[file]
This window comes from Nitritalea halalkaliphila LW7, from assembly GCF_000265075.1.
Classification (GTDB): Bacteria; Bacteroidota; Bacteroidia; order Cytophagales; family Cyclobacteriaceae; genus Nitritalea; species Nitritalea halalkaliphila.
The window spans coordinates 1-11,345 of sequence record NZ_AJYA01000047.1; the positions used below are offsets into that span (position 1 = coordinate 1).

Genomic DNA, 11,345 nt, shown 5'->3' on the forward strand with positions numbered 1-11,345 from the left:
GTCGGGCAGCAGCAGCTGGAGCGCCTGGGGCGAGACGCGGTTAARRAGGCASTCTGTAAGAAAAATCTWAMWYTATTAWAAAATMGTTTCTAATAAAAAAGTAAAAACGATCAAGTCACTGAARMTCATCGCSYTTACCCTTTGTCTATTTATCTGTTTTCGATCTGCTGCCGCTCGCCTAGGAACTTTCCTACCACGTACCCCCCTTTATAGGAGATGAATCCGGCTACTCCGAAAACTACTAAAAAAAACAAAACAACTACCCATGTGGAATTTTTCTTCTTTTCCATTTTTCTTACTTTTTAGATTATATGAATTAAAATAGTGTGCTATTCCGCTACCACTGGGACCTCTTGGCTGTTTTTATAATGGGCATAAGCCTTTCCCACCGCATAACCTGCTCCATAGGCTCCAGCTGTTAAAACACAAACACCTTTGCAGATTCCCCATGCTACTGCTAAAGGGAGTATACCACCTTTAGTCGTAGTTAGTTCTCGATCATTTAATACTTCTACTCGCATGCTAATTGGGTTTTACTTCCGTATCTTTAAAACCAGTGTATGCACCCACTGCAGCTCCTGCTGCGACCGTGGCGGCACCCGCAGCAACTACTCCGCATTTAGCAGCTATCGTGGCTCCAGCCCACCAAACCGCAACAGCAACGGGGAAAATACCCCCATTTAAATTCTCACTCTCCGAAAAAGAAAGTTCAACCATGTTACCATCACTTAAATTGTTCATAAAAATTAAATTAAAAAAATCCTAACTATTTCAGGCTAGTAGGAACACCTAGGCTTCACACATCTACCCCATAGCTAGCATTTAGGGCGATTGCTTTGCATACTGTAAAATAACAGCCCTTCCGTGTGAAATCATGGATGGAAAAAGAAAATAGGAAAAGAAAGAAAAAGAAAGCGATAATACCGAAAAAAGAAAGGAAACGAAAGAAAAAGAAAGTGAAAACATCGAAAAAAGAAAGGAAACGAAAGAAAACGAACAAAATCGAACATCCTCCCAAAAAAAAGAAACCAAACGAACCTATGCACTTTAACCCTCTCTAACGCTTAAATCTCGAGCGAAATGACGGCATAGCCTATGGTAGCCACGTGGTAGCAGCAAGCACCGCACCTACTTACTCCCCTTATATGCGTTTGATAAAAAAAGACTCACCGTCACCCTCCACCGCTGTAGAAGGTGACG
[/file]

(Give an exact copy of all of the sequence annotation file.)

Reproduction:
This window comes from Nitritalea halalkaliphila LW7, from assembly GCF_000265075.1.
Classification (GTDB): Bacteria; Bacteroidota; Bacteroidia; order Cytophagales; family Cyclobacteriaceae; genus Nitritalea; species Nitritalea halalkaliphila.
The window spans coordinates 1-11,345 of sequence record NZ_AJYA01000047.1; the positions used below are offsets into that span (position 1 = coordinate 1).

Genomic DNA, 11,345 nt, shown 5'->3' on the forward strand with positions numbered 1-11,345 from the left:
GTCGGGCAGCAGCAGCTGGAGCGCCTGGGGCGAGACGCGGTTAARRAGGCASTCTGTAAGAAAAATCTWAMWYTATTAWAAAATMGTTTCTAATAAAAAAGTAAAAACGATCAAGTCACTGAARMTCATCGCSYTTACCCTTTGTCTATTTATCTGTTTTCGATCTGCTGCCGCTCGCCTAGGAACTTTCCTACCACGTACCCCCCTTTATAGGAGATGAATCCGGCTACTCCGAAAACTACTAAAAAAAACAAAACAACTACCCATGTGGAATTTTTCTTCTTTTCCATTTTTCTTACTTTTTAGATTATATGAATTAAAATAGTGTGCTATTCCGCTACCACTGGGACCTCTTGGCTGTTTTTATAATGGGCATAAGCCTTTCCCACCGCATAACCTGCTCCATAGGCTCCAGCTGTTAAAACACAAACACCTTTGCAGATTCCCCATGCTACTGCTAAAGGGAGTATACCACCTTTAGTCGTAGTTAGTTCTCGATCATTTAATACTTCTACTCGCATGCTAATTGGGTTTTACTTCCGTATCTTTAAAACCAGTGTATGCACCCACTGCAGCTCCTGCTGCGACCGTGGCGGCACCCGCAGCAACTACTCCGCATTTAGCAGCTATCGTGGCTCCAGCCCACCAAACCGCAACAGCAACGGGGAAAATACCCCCATTTAAATTCTCACTCTCCGAAAAAGAAAGTTCAACCATGTTACCATCACTTAAATTGTTCATAAAAATTAAATTAAAAAAATCCTAACTATTTCAGGCTAGTAGGAACACCTAGGCTTCACACATCTACCCCATAGCTAGCATTTAGGGCGATTGCTTTGCATACTGTAAAATAACAGCCCTTCCGTGTGAAATCATGGATGGAAAAAGAAAATAGGAAAAGAAAGAAAAAGAAAGCGATAATACCGAAAAAAGAAAGGAAACGAAAGAAAAAGAAAGTGAAAACATCGAAAAAAGAAAGGAAACGAAAGAAAACGAACAAAATCGAACATCCTCCCAAAAAAAAGAAACCAAACGAACCTATGCACTTTAACCCTCTCTAACGCTTAAATCTCGAGCGAAATGACGGCATAGCCTATGGTAGCCACGTGGTAGCAGCAAGCACCGCACCTACTTACTCCCCTTATATGCGTTTGATAAAAAAAGACTCACCGTCACCCTCCACCGCTGTAGAAGGTGACG